Although studies of social organisms have demonstrated genetic influences on social organization, the specific genomic components or genetic/physiological networks involved remain largely unknown. The fire ant Solenopsis invicta has emerged as a model for such studies because a fundamental social trait is under the control of a single genomic element. In the monogyne social form, colonies always contain a single queen while in the polygyne social form, colonies contain many (sometimes hundreds) queens. These two social forms also differ in a host of colony- and individual-level traits, many of which relate to their different strategies of colony founding. All these differences are completely associated with allelic variation at the gene Gp-9. In the monogyne social form all individuals bear only the B allele at this locus while polygyne colonies always comprise individuals with the alternate b allele. Results obtained recently from linkage mapping show that Gp-9 resides within a large (~13 Mb) genomic region in which recombination is completely suppressed. Thus, it is part of a “supergene” comprising an epistatic network of tightly linked genes that are resistant to being broken up and that regulate various aspects of the social syndromes. A perfect association between colony social organization and Gp-9 genotypic composition also occurs in the five closest relatives of S. invicta (i.e., S. macdonaghi, S. megergates, S. quinquecuspis, S. richteri, and the undescribed “S. species X”). Although this pattern has been interpreted as a trans-species polymorphism in which the b allele was retained across multiple speciation events, it is also possible that such a variant arose relatively recently and has spread among the related species by hybridization and introgression. The major objective of the proposed research is to address this issue. This will be done by sequencing over 140 male (haploid) genomes from each of the six socially polymorphic species and three outgroup Solenopsis species. Comparative analyses will then be conducted to characterize the gene content, putative regulatory regions, and extent of synteny in the supergene among species. We will also determine the number and identity of the genes being in complete linkage disequilibrium with one another and with colony social form in each species. Finally, we will determine the routes and mechanisms of gene gain/loss and identify the nature of selection acting on the genes in the nonrecombining region. The proposed studies will thus permit to reconstruct the evolutionary history of a supergene involved in mediating a major social innovation and provide a foundation for testing hypotheses on the evolution of supergenes, which, in other species, underlie such important and diverse evolutionary phenomena as the origin of sex chromosomes, mimicry, and self-incompatibility.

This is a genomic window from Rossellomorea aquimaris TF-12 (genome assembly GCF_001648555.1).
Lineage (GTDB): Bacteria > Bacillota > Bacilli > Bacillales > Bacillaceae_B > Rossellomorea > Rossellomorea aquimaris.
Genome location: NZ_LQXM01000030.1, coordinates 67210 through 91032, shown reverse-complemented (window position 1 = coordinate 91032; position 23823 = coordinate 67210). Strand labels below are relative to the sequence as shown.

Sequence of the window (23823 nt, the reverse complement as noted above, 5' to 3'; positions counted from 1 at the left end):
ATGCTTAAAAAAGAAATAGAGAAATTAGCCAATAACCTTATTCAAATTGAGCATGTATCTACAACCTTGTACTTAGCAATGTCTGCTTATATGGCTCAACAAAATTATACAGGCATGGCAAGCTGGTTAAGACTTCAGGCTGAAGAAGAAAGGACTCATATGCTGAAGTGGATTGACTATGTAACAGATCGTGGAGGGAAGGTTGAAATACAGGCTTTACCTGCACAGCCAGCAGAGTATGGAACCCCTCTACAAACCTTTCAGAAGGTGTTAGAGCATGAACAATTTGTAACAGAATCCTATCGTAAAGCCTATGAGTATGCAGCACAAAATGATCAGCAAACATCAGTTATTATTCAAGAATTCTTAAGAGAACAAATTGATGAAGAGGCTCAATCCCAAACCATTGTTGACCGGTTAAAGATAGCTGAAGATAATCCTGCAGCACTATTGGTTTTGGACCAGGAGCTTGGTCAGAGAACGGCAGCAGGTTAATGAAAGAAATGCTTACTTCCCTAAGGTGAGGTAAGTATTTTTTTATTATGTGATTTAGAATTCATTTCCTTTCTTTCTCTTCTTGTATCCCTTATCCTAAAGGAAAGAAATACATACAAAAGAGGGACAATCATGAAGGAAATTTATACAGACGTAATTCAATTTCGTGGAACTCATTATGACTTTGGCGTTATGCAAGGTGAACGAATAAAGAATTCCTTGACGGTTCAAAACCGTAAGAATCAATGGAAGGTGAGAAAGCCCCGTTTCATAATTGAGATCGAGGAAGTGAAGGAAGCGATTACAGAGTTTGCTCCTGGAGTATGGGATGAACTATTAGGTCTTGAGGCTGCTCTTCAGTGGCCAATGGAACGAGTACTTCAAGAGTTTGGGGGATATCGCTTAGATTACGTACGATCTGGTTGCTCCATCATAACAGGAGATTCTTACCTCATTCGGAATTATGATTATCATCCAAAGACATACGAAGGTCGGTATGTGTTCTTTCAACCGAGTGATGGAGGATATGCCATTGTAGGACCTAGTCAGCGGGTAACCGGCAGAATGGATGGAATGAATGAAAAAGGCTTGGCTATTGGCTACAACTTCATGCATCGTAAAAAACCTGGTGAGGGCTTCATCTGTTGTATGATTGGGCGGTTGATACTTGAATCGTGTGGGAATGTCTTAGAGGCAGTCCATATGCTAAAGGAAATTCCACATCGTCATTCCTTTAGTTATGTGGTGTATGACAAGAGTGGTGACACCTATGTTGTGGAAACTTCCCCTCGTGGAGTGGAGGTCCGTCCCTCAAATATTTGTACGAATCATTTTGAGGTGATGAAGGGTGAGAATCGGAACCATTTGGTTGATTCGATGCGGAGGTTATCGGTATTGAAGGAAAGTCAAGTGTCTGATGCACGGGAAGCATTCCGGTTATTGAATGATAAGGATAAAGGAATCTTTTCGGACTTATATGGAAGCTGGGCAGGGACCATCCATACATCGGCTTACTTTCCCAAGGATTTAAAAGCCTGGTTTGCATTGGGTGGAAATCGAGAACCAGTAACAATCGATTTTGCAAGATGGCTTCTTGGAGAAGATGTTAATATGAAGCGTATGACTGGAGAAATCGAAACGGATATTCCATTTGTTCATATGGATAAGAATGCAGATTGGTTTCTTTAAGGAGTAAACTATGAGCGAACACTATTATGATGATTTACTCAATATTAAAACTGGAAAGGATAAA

Direct link to Lay Summary Last update: 24.09.2014

Responsible applicant and co-applicants

Employees

Publications

Publication
Encyclopedia of Social Insects
Kay Tomas, Lehmann Laurent, Keller Laurent (2020), Encyclopedia of Social Insects, Springer International Publishing, Cham.
Evolution of a supergene that regulates a trans-species social polymorphism
Yan Zheng, Martin Simon H., Gotzek Dietrich, Arsenault Samuel V., Duchen Pablo, Helleu Quentin, Riba-Grognuz Oksana, Hunt Brendan G., Salamin Nicolas, Shoemaker DeWayne, Ross Kenneth G., Keller Laurent (2020), Evolution of a supergene that regulates a trans-species social polymorphism, in Nature Ecology & Evolution, 4(2), 240-249.
Distinct genomic signals of lifespan and life history evolution in response to postponed reproduction and larval diet in Drosophila GENOMIC BASIS OF DROSOPHILA LONGEVITY
Hoedjes Katja M., van den Heuvel Joost, Kapun Martin, Keller Laurent, Flatt Thomas, Zwaan Bas J. (2019), Distinct genomic signals of lifespan and life history evolution in response to postponed reproduction and larval diet in Drosophila GENOMIC BASIS OF DROSOPHILA LONGEVITY, in Evolution Letters, 3(6), 598-609.
The co‐evolution of longevity and social life
Lucas Eric R., Keller Laurent (2019), The co‐evolution of longevity and social life, in Functional Ecology, 34(1), 76-87.
Coevolution of Genome Architecture and Social Behavior
Rubenstein Dustin R., Ågren J. Arvid, Carbone Lucia, Elde Nels C., Hoekstra Hopi E., Kapheim Karen M., Keller Laurent, Moreau Corrie S., Toth Amy L., Yeaman Sam, Hofmann Hans A. (2019), Coevolution of Genome Architecture and Social Behavior, in Trends in Ecology & Evolution, 34(9), 844-855.
Oral transfer of chemical cues, growth proteins and hormones in social insects
LeBoeuf Adria C, Waridel Patrice, Brent Colin S, Goncalves Andre N, Menin Laure, Ortiz Daniel, Riba-Grognuz Oksana, Koto Akiko, Soares Zamira G, Privman Eyal, Miska Eric A, Benton Richard, Keller Laurent (2019), Oral transfer of chemical cues, growth proteins and hormones in social insects, in eLife, 8, 1-6.
Insights and opportunities in insect social behavior